- Visual check – Conducting a visual check on the air filters gives you a clue on whether it is time to change them. New and clear filters are normally white or off white. If the filter is any other color such as gray, it’s time for a replacement. Of great importance to note is that it’s possible for your filter to be clogged with extremely small particles. This means that you have to be keener when conducting a visual check.
- Replacement time – By checking your owner’s manual, you’ll have a glimpse of when the air filters need to be replaced. Generally, this is after every 12,000-15,000 miles or Every Year. The number of miles largely depends on your car. If you drive in a dusty or sandy area, you should change the air filters more often.
Maintenance schedules of air filters for different makes or models of cars vary. For instance, on most Chevrolet engines, the recommended change interval is after every 45,000 miles. When it comes to Ford, the company insists it should be after every 30,000 miles, which is also the same for Hyundai. Of course, if you drive in certain conditions, checking and changing the air filter should be more often.
How Much Does A Car Air Filter Cost?
Replacing your car’s air filters shouldn’t cost you a fortune because many experts consider the service simple maintenance. To ensure you don’t break the bank for this service, it’s prudent to always do it early enough before it turns out to be a major issue for your vehicle. Taking your car to a dealership for air filter replacement is costlier compared to other service providers. Dealerships charge higher in comparison to regular body shops.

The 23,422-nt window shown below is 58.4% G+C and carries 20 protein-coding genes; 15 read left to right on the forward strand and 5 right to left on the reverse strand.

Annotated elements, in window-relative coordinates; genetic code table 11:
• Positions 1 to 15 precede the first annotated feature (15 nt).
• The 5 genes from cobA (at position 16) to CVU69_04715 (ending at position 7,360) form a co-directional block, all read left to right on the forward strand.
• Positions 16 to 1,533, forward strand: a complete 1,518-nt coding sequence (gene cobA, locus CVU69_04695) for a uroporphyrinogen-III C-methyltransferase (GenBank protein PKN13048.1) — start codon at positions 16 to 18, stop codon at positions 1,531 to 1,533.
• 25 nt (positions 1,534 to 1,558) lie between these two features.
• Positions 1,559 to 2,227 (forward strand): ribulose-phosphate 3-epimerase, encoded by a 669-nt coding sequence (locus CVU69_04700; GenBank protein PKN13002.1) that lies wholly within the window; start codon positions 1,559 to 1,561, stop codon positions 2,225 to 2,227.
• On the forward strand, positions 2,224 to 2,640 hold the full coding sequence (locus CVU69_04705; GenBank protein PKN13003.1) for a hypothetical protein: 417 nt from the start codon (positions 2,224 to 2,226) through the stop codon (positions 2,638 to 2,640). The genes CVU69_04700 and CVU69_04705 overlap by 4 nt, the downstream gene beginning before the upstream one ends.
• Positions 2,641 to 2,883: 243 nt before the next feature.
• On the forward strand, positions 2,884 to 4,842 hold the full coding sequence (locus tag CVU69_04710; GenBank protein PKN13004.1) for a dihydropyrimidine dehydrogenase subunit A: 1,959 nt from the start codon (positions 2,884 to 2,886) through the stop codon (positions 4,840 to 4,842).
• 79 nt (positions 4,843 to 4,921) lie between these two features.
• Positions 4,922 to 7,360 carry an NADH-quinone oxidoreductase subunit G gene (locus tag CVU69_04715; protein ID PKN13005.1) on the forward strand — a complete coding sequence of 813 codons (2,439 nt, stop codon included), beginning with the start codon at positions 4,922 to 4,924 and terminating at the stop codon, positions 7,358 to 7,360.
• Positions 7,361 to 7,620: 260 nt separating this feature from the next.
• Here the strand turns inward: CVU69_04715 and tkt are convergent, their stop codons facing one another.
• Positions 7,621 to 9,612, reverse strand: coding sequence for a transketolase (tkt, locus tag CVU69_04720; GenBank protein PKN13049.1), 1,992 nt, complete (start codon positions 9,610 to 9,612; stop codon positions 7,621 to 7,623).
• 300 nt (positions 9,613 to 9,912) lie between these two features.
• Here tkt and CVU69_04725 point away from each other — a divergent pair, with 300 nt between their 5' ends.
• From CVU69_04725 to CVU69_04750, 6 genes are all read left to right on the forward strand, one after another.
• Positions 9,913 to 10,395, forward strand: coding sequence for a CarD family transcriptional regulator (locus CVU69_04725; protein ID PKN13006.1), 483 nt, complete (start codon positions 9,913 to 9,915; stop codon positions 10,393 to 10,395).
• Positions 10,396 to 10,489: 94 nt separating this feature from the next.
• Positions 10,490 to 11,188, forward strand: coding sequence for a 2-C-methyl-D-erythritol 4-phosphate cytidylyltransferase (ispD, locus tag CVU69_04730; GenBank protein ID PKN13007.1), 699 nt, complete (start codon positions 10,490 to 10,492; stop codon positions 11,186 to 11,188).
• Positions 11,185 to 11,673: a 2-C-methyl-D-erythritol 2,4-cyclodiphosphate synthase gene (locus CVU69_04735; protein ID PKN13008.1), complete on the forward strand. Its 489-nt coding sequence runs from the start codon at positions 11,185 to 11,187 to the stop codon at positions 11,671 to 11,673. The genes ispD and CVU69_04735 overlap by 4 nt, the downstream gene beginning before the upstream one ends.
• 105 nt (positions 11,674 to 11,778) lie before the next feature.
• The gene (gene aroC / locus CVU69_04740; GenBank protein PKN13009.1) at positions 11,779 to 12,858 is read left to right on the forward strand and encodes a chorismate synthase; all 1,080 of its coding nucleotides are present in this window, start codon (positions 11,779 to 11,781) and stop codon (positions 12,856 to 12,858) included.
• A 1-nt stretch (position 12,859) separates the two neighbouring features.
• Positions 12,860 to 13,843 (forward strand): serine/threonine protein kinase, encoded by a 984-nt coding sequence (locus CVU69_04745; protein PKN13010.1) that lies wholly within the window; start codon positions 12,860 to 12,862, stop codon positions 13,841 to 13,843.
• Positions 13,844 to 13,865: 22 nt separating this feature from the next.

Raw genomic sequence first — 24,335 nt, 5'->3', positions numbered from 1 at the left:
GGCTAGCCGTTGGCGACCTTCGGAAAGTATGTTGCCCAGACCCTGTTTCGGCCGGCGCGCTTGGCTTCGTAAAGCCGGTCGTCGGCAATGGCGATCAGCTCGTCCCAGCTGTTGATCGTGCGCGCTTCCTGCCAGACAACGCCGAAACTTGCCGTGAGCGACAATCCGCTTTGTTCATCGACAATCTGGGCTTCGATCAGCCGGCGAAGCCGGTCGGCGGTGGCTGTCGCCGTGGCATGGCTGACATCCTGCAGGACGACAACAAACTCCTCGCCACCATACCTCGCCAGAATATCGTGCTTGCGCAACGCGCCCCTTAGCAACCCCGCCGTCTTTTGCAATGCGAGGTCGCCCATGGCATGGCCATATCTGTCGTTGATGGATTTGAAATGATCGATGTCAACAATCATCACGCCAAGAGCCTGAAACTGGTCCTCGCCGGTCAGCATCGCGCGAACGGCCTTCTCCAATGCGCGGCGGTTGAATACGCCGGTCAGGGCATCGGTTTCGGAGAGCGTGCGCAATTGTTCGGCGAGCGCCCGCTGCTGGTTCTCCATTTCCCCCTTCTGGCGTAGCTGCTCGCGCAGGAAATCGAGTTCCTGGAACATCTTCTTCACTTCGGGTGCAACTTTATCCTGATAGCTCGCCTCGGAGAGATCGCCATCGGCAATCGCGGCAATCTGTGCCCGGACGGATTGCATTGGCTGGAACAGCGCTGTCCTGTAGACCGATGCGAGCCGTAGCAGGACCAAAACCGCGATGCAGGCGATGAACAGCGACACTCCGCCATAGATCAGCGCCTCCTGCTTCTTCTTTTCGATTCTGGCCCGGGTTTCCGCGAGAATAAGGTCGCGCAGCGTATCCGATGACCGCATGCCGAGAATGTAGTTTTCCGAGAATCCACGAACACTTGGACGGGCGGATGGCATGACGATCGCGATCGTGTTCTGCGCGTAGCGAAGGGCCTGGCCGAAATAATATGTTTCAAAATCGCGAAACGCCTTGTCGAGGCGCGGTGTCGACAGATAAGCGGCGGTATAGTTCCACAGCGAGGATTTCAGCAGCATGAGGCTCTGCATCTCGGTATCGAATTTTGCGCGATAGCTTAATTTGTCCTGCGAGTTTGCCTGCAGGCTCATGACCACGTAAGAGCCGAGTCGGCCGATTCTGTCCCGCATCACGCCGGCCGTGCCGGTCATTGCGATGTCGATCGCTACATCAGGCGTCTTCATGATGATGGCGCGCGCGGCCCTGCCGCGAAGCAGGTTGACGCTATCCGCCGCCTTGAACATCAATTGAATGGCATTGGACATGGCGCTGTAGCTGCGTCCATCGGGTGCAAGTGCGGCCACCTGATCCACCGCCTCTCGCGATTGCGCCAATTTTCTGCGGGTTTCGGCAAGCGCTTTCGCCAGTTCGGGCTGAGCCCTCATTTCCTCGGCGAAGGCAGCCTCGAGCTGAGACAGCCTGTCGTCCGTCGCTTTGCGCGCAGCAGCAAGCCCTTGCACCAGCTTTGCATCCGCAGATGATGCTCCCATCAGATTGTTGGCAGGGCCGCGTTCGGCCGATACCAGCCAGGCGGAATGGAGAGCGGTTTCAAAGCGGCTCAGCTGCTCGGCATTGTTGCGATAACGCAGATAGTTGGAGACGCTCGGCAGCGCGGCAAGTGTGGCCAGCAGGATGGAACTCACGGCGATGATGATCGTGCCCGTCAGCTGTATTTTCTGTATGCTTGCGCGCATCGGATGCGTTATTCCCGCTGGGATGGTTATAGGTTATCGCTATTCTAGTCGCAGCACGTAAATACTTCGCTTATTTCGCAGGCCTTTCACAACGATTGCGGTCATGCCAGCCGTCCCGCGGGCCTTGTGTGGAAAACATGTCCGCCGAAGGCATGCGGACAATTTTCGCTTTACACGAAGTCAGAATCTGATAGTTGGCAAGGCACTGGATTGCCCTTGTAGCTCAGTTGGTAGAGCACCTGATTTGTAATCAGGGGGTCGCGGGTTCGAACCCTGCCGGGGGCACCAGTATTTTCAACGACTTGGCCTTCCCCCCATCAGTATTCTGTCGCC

If you really want to take the car to a body shop or dealership, do it when going for other services so that you get the most of the labor fees you will be paying.
In the United States, a car filter replacement cost varies. It should be in the $36 – $70 range. Fortunately, certain body shops allow you to come with your own new air filter. Air filters for higher-end car models such as Mercedes Benz and BMW might be costlier compared to the standard ones such as Honda or Toyota. The other important thing to note is the fact that your vehicle’s AC filter price majorly depends on the year of your car.
Breakdown of Price: $20-$50 Air Filter; $20-35 Labor
Note: You shouldn’t spend more than a hundred bucks to purchase an air filter that’s compatible with your vehicle.
How Often To Change Engine Air Filter YouTube Video
Air that enters your vehicle’s engine flows via the air filter, which catches all debris that enters the engine hence helping it perform better and last longer. How often to change engine air filter? Depending on the kind of conditions you drive in, replacing the air filters needs to be done regularly. If you do not drive a lot, you should replace your air filters at least every three years because, with age, it becomes brittle.